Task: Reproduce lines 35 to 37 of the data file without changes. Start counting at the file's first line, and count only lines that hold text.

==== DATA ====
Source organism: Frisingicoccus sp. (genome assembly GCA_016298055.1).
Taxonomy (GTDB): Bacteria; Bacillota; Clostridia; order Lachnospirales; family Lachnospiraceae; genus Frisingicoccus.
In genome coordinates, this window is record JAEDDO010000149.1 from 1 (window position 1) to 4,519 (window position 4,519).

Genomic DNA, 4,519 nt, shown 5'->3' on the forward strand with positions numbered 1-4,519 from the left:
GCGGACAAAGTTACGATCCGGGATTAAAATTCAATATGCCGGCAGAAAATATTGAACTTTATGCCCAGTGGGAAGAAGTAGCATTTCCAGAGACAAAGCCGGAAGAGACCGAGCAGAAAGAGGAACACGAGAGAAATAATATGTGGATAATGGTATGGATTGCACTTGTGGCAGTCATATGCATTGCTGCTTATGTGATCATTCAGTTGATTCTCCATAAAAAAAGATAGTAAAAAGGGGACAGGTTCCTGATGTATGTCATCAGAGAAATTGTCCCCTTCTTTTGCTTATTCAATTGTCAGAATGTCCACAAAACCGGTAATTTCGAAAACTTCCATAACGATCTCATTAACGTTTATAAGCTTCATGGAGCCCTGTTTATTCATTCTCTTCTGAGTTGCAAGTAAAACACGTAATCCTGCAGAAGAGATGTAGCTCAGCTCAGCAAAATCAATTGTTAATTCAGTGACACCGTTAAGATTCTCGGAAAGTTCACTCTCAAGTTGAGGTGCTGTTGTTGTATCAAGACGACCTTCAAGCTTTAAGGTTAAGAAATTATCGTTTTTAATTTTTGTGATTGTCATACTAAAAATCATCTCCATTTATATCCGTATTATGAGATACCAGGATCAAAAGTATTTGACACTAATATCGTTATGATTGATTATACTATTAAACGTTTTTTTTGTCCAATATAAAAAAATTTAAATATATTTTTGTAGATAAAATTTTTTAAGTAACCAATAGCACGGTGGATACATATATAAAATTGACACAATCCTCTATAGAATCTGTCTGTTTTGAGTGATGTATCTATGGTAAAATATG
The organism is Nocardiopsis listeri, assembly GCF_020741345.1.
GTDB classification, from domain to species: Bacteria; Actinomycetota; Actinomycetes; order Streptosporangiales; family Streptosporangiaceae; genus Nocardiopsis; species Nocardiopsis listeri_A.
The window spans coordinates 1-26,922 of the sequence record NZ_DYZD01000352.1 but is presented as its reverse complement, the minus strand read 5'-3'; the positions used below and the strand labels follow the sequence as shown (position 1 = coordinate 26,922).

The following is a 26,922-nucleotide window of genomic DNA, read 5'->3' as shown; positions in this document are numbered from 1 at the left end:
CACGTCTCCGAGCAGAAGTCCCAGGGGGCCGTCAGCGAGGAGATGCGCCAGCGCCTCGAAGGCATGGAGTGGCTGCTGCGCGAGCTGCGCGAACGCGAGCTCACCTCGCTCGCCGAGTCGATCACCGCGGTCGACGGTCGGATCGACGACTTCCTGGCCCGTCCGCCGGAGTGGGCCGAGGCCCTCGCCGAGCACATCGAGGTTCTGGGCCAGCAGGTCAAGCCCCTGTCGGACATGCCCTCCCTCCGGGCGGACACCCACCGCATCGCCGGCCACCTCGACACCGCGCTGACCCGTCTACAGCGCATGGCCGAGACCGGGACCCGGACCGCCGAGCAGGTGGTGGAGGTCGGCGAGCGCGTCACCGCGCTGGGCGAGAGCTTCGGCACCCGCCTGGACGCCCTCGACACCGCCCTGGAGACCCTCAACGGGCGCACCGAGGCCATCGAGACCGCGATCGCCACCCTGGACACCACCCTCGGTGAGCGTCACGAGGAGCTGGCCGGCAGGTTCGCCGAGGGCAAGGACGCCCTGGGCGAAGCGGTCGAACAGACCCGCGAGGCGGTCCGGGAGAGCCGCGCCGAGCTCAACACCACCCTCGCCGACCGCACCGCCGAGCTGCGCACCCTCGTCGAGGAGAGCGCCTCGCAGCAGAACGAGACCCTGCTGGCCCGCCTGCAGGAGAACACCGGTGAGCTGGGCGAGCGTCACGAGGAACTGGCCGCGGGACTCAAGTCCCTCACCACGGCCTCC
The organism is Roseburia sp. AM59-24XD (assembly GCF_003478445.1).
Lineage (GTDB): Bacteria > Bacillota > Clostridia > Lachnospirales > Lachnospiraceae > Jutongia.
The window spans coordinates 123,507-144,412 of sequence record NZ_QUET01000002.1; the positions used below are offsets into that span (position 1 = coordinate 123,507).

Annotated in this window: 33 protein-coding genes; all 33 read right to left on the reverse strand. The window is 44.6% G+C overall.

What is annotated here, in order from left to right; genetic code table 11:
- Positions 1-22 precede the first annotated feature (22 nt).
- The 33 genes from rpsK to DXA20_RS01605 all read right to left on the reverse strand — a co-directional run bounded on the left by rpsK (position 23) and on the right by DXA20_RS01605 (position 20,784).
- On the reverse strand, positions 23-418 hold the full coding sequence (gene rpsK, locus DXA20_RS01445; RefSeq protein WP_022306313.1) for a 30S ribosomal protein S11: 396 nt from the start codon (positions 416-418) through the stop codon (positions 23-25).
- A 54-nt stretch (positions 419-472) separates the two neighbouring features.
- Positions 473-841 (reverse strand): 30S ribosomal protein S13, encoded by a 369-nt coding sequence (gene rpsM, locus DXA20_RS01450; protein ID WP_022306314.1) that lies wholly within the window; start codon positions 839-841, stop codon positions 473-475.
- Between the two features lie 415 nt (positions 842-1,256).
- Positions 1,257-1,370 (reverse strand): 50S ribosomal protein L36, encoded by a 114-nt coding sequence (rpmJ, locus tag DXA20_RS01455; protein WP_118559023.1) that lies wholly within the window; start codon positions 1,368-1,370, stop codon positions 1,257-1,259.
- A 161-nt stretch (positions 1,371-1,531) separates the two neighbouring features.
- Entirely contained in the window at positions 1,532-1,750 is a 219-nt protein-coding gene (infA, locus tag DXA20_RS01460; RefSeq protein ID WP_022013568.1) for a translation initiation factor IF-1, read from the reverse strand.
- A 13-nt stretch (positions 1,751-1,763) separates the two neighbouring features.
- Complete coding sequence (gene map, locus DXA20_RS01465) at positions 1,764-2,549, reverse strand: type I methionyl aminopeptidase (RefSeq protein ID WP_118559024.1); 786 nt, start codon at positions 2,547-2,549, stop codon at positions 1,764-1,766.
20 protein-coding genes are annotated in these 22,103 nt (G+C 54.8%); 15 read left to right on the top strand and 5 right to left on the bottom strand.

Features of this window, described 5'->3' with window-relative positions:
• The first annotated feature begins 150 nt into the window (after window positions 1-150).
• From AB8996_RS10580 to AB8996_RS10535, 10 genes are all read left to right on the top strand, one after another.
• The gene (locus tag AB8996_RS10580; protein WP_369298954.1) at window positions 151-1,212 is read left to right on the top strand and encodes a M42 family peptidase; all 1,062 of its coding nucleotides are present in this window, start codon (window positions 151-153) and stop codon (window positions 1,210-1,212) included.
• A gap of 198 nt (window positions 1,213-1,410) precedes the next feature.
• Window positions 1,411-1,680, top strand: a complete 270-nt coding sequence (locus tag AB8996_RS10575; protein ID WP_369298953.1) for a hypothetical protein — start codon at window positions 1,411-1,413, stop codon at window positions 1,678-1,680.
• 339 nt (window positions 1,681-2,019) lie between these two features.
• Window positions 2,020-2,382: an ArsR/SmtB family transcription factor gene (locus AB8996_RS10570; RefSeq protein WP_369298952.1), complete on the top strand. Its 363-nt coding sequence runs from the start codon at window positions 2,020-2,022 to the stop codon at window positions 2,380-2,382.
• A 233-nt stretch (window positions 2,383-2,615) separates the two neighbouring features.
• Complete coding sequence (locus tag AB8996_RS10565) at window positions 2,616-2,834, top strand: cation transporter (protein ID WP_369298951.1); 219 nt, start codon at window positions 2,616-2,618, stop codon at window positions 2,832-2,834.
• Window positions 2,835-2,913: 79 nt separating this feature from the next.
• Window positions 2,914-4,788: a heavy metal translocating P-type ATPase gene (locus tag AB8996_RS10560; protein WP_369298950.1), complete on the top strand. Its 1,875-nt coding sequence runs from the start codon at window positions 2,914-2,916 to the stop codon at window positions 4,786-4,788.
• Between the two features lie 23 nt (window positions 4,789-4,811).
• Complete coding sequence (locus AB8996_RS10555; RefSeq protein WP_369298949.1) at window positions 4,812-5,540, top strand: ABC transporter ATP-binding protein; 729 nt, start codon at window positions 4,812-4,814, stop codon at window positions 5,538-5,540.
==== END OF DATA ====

• Window positions 2,020-2,382: an ArsR/SmtB family transcription factor gene (locus AB8996_RS10570; RefSeq protein WP_369298952.1), complete on the top strand. Its 363-nt coding sequence runs from the start codon at window positions 2,020-2,022 to the stop codon at window positions 2,380-2,382.
• A 233-nt stretch (window positions 2,383-2,615) separates the two neighbouring features.
• Complete coding sequence (locus tag AB8996_RS10565) at window positions 2,616-2,834, top strand: cation transporter (protein ID WP_369298951.1); 219 nt, start codon at window positions 2,616-2,618, stop codon at window positions 2,832-2,834.